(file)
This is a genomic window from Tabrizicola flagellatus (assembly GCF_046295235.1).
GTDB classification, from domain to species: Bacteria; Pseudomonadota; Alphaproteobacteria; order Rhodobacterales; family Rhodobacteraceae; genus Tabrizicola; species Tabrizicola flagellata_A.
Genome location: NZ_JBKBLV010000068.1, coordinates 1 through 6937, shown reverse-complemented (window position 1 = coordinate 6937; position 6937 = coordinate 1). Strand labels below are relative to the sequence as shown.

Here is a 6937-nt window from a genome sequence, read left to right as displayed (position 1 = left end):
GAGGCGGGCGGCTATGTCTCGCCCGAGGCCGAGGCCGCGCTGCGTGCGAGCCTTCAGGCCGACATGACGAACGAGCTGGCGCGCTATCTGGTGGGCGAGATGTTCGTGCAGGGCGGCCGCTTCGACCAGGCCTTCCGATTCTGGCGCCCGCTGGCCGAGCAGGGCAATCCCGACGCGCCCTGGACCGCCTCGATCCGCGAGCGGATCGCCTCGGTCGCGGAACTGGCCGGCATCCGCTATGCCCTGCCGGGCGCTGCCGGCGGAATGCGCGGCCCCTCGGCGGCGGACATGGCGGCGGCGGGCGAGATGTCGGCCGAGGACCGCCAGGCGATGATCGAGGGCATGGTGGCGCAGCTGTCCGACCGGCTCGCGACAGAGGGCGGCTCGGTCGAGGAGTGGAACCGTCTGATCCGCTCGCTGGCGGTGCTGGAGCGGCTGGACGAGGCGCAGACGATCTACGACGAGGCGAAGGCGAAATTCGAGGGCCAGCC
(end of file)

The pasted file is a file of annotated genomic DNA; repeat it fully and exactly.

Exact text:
This is a genomic window from Tabrizicola flagellatus (assembly GCF_046295235.1).
GTDB classification, from domain to species: Bacteria; Pseudomonadota; Alphaproteobacteria; order Rhodobacterales; family Rhodobacteraceae; genus Tabrizicola; species Tabrizicola flagellata_A.
Genome location: NZ_JBKBLV010000068.1, coordinates 1 through 6937, shown reverse-complemented (window position 1 = coordinate 6937; position 6937 = coordinate 1). Strand labels below are relative to the sequence as shown.

Here is a 6937-nt window from a genome sequence, read left to right as displayed (position 1 = left end):
GAGGCGGGCGGCTATGTCTCGCCCGAGGCCGAGGCCGCGCTGCGTGCGAGCCTTCAGGCCGACATGACGAACGAGCTGGCGCGCTATCTGGTGGGCGAGATGTTCGTGCAGGGCGGCCGCTTCGACCAGGCCTTCCGATTCTGGCGCCCGCTGGCCGAGCAGGGCAATCCCGACGCGCCCTGGACCGCCTCGATCCGCGAGCGGATCGCCTCGGTCGCGGAACTGGCCGGCATCCGCTATGCCCTGCCGGGCGCTGCCGGCGGAATGCGCGGCCCCTCGGCGGCGGACATGGCGGCGGCGGGCGAGATGTCGGCCGAGGACCGCCAGGCGATGATCGAGGGCATGGTGGCGCAGCTGTCCGACCGGCTCGCGACAGAGGGCGGCTCGGTCGAGGAGTGGAACCGTCTGATCCGCTCGCTGGCGGTGCTGGAGCGGCTGGACGAGGCGCAGACGATCTACGACGAGGCGAAGGCGAAATTCGAGGGCCAGCC